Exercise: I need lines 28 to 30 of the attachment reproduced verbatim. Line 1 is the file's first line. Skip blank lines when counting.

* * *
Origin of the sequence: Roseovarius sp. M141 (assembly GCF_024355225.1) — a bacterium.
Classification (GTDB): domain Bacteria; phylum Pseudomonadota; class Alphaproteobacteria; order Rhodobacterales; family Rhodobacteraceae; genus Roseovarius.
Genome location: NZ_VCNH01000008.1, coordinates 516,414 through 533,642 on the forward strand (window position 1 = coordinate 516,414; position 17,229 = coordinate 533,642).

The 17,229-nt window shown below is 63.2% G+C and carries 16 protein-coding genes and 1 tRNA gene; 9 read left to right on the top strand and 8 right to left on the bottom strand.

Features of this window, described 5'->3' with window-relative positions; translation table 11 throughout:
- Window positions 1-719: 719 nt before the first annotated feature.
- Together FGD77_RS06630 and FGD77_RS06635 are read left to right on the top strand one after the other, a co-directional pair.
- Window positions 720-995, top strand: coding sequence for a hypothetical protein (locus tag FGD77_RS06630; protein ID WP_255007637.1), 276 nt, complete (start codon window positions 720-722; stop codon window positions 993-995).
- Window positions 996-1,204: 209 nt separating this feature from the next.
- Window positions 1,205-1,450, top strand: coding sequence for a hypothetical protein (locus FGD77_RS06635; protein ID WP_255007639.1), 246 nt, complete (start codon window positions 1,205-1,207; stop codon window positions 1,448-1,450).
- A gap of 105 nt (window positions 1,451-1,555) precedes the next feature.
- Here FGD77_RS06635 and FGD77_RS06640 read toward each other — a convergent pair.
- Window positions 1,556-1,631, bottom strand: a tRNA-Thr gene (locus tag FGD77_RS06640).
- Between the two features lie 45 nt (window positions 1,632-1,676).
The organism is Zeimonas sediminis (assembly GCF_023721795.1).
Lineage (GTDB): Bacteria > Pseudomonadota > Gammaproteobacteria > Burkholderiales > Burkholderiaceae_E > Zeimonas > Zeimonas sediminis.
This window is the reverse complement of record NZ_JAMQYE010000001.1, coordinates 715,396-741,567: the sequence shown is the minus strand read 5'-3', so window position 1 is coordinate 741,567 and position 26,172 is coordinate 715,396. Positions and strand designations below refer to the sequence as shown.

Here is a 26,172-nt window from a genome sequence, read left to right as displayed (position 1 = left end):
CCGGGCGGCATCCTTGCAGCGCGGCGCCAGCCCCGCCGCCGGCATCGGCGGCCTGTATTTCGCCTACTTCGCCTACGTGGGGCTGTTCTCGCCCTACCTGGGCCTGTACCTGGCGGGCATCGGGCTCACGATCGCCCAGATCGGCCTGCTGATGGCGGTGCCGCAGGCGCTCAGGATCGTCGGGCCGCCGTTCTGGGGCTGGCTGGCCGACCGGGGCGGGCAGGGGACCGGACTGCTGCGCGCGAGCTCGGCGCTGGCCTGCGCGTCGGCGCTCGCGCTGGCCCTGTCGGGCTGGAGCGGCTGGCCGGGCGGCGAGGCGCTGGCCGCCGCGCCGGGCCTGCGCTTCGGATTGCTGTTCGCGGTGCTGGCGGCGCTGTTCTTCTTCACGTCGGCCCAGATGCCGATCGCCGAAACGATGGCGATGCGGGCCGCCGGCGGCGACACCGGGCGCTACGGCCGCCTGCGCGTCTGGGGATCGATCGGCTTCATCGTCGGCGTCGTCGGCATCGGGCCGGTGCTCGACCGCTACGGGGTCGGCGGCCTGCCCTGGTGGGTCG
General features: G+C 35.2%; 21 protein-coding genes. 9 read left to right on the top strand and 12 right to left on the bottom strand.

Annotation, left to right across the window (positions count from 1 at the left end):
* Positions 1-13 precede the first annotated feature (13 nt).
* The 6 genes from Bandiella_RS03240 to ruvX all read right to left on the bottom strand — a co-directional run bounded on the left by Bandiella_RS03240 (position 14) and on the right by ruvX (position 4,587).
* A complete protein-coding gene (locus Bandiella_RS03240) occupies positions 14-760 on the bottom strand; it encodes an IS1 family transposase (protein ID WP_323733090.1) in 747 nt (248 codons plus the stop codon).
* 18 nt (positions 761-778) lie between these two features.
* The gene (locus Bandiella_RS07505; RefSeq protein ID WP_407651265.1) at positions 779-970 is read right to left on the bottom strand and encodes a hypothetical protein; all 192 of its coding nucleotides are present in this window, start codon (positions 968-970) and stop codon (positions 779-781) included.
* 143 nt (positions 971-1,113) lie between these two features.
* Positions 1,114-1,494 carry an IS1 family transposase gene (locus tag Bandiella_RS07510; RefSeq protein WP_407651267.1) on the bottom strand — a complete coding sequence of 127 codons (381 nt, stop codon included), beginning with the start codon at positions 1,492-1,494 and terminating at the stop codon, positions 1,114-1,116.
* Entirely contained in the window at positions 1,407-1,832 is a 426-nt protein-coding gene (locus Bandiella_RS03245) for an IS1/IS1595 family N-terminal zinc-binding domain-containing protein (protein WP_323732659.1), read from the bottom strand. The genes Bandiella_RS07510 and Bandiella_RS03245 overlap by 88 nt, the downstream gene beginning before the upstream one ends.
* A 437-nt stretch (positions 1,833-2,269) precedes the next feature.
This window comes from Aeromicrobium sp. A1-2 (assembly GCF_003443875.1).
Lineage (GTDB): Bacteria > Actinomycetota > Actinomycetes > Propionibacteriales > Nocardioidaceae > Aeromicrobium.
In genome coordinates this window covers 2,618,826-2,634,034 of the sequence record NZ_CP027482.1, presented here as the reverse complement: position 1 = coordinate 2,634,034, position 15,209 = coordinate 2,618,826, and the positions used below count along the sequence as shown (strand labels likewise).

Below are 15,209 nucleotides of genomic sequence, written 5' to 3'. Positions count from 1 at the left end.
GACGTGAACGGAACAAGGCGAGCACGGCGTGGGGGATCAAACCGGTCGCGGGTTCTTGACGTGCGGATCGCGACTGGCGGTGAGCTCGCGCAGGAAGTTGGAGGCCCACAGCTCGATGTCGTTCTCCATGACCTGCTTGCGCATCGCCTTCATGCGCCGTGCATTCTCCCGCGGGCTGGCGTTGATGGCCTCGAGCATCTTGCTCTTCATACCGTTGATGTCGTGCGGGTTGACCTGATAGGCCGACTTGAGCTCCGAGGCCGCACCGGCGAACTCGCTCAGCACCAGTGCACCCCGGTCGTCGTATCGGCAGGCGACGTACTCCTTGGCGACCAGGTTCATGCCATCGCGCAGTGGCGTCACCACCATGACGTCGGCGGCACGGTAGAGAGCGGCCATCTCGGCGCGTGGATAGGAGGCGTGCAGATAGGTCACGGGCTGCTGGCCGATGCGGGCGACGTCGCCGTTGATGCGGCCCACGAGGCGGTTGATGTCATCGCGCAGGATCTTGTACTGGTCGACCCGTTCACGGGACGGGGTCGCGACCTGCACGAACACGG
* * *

* Positions 1,114-1,494 carry an IS1 family transposase gene (locus tag Bandiella_RS07510; RefSeq protein WP_407651267.1) on the bottom strand — a complete coding sequence of 127 codons (381 nt, stop codon included), beginning with the start codon at positions 1,492-1,494 and terminating at the stop codon, positions 1,114-1,116.
* Entirely contained in the window at positions 1,407-1,832 is a 426-nt protein-coding gene (locus Bandiella_RS03245) for an IS1/IS1595 family N-terminal zinc-binding domain-containing protein (protein WP_323732659.1), read from the bottom strand. The genes Bandiella_RS07510 and Bandiella_RS03245 overlap by 88 nt, the downstream gene beginning before the upstream one ends.
* A 437-nt stretch (positions 1,833-2,269) precedes the next feature.